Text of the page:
The Fragrance of Sweet-Grass: L.M. Montgomery’s Heroines and the Pursuit of Romance

Author: Elizabeth Rollins Epperly
Country: Canada
Publisher: University of Toronto Press (Toronto)
Date: 1992
Pagination: x + 275 pp.
Format: Jacketed hardcover
Trim: 6” x 9”
ISBN: 0-8020-5999-6

The Fragrance of Sweet-Grass: L.M. Montgomery’s Heroines and the Pursuit of Romance is a book-length study by Elizabeth Rollins Epperly that considers each of L.M. Montgomery’s novels in turn. It was published as a jacketed hardcover by University of Toronto Press in March 1992, with a trade paperback edition appearing in February 1993. The book was reissued with a new preface, also by University of Toronto Press, in April 2014.

From the Dust Jacket (Original edition)

Anne of Green Gables may be the most famous Canadian literary character ever created. She has captured the imagination of young girls around the world, and her popularity shows no sign of diminishing. But Anne Shirley is only the best known of the memorable heroines created by Lucy Maud Montgomery, a group that includes Emily Byrd Starr, Valancy Stirling, and Pat Gardiner. These characters are at the centre of Elizabeth Rollins Epperly’s book, the first full-length critical study of all L.M. Montgomery’s fiction.

Epperly argues that the strength of the novels lies in their descriptions of nature, the comic interplay of eccentrics and children, and above all the heroines. She points out that Montgomery was a master of the genre of romance, a skill she honed in hundreds of short stories aimed at a specific market. But her heroines reveal a much more complex relationship with the genre. Each one’s struggle to establish individual identity is at odds with the conventions of romance. So is the powerful love of home that drives each of them. The expectations of romance readers are confounded, and yet, in the end, the happy endings fulfil the romance formula.

Through her use of literary allusions, repetitions, irony, and comic inversions, Montgomery deftly works with and against the literary convention of which she is in total command. As Epperly demonstrates, Montgomery’s place in the Canadian canon arises not simply from the affection in which the world holds Anne, but from her creator’s mastery of her craft.

From Inside the Book (2014 Edition)

When it originally appeared, Elizabeth Rollins Epperly’s The Fragrance of Sweet-Grass was one of the first challenges to the idea that L.M. Montgomery’s books were unworthy of serious study. Examining all of Montgomery’s fiction, Epperly argues that Montgomery was much more than a master of the romance genre and that, through her use of literary allusions, repetitions, irony, and comic inversions, she deftly manipulated the normal conventions of romance novels. Focusing on Montgomery’s memorable heroines, from Anne Shirley to Emily Byrd Starr, Valancy Stirling, and Pat Gardiner, Epperly demonstrates that Montgomery deserves a place in the literary canon not just as the creator of Anne of Green Gables but as an artist in her chosen profession.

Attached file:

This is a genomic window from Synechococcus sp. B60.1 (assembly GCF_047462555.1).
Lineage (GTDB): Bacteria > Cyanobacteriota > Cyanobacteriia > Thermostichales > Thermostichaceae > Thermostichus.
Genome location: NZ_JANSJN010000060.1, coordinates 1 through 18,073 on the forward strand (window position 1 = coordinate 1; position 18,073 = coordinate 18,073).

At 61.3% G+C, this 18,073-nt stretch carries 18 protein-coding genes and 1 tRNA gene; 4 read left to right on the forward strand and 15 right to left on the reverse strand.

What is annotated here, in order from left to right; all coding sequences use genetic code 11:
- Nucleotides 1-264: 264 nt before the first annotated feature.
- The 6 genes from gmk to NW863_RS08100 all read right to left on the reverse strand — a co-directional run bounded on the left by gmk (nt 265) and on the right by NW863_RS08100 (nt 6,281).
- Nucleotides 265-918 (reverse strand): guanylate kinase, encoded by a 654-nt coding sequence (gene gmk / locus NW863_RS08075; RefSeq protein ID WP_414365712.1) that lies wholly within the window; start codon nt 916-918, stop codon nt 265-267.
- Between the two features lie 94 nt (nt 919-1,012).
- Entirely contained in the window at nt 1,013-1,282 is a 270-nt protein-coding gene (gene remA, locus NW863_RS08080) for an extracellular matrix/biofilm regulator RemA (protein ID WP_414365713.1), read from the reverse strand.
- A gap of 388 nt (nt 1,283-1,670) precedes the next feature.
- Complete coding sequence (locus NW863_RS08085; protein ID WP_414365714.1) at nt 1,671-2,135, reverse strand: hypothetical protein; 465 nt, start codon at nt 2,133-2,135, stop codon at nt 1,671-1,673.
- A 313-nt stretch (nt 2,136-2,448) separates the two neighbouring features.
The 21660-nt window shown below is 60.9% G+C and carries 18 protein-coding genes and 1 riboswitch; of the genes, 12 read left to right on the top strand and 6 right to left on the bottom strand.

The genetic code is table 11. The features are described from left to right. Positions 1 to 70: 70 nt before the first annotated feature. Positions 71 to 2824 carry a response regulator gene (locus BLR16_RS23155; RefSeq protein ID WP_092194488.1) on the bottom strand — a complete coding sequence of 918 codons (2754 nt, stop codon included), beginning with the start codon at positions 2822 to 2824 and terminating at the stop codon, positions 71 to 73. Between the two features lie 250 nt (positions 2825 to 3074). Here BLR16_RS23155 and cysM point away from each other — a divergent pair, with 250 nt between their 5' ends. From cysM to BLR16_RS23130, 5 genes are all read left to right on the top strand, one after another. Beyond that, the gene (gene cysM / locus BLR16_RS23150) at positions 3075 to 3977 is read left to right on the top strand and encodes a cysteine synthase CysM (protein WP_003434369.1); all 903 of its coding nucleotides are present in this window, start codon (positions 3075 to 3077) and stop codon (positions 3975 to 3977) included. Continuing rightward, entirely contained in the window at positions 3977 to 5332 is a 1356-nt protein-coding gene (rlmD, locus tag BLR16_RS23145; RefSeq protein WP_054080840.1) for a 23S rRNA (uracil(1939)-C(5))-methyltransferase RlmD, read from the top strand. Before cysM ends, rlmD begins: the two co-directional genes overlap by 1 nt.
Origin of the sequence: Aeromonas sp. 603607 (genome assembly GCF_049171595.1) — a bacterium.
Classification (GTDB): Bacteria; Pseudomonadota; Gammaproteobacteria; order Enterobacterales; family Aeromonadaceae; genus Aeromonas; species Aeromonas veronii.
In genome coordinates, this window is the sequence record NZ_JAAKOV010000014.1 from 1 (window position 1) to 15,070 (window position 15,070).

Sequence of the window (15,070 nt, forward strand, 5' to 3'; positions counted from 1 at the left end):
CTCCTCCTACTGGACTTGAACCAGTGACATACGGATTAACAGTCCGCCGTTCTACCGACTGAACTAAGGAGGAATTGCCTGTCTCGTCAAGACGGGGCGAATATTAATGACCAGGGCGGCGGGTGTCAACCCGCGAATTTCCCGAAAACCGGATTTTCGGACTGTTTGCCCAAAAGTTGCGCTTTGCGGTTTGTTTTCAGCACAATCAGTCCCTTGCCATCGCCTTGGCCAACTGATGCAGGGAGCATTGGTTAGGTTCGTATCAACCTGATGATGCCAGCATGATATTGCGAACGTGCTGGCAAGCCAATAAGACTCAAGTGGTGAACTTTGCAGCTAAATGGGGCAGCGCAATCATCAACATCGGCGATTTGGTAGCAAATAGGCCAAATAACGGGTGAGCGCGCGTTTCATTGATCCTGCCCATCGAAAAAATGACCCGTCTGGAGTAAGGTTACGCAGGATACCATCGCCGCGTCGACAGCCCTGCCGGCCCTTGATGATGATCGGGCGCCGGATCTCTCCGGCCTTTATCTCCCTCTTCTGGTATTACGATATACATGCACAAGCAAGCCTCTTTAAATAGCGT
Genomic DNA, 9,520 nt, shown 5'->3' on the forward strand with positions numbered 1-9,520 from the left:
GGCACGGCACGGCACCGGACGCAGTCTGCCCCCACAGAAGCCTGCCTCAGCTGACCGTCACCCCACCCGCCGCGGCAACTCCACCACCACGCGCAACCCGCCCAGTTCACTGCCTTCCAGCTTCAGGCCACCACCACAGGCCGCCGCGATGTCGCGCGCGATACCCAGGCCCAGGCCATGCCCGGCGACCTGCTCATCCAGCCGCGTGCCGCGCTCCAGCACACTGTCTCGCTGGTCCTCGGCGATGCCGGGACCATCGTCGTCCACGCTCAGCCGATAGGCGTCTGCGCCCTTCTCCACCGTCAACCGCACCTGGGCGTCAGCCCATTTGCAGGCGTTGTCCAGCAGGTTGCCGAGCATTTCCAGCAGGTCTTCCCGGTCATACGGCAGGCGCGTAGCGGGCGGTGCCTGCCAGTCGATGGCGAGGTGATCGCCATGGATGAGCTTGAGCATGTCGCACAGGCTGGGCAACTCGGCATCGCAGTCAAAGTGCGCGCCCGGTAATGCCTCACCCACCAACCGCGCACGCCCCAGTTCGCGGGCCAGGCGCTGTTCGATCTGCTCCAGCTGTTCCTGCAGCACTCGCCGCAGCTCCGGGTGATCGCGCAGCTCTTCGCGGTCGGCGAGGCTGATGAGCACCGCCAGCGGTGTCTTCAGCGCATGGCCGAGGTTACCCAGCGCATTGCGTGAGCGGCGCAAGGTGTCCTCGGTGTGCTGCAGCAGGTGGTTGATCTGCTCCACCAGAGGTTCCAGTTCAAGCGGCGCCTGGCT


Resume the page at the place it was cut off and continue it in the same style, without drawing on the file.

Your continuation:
Since its publication more than twenty years ago, The Fragrance of Sweet-Grass has become a favourite of scholars, writers, and Montgomery fans. This new edition adds a preface in which Epperly discusses the book’s contribution to the ongoing research on the life and writing of L.M. Montgomery, reflects on how Montgomery studies have flourished over the past two decades, and suggests new ways to approach and explore the Canadian writer’s work.

Contents

Acknowledgments (ix) [1992 edition]

Abbreviations (x) [1992 edition]

Preface to the 2014 Edition (ix–xlii) [2014 edition]

Permissions (xliii) [2014 edition]

Acknowledgments (xliv) [2014 edition]

Abbreviations (xlv) [2014 edition]

Introduction (3–14)

Part I: Anne

Romancing the Voice: Anne of Green Gables (17–38)

Romance Awry: Anne of Avonlea (39–55)

Recognition: Anne of the Island (56–74)

“This Enchanted Shore”: Anne’s House of Dreams (75–94)

Heroism’s Childhood: Rainbow Valley (95–111)

Womanhood and War: Rilla of Ingleside (112–30)

Recapturing the Anne World: Anne of Windy Poplars and Anne of Ingleside (131–42)

Part II: Emily (143–48)

The Struggle for Voice: Emily of New Moon (149–67)

Testing the Voice: Emily Climbs (168–81)

Love and Career: Emily’s Quest (182–207)

Part III: The Other Heroines

Romancing the Home: Pat of Silver Bush, Mistress Pat, Jane of Lantern Hill (211–27)

A Changing Heroism: An Overview of the Other Novels (228–48)

Epilogue (249–50)

Notes (251–60)

Works Cited (261–66)

Index (267–75)

Reviews

Reviews by Lisa Arsenault, Dennis Duffy, Lalage Grauer, Aoife Assumpta Hart, Richard Lemm, Andre Narbonne, Catherine Sheldrick Ross, Jennie Rubio, Barbara Scotto, and Genevieve Wiggins.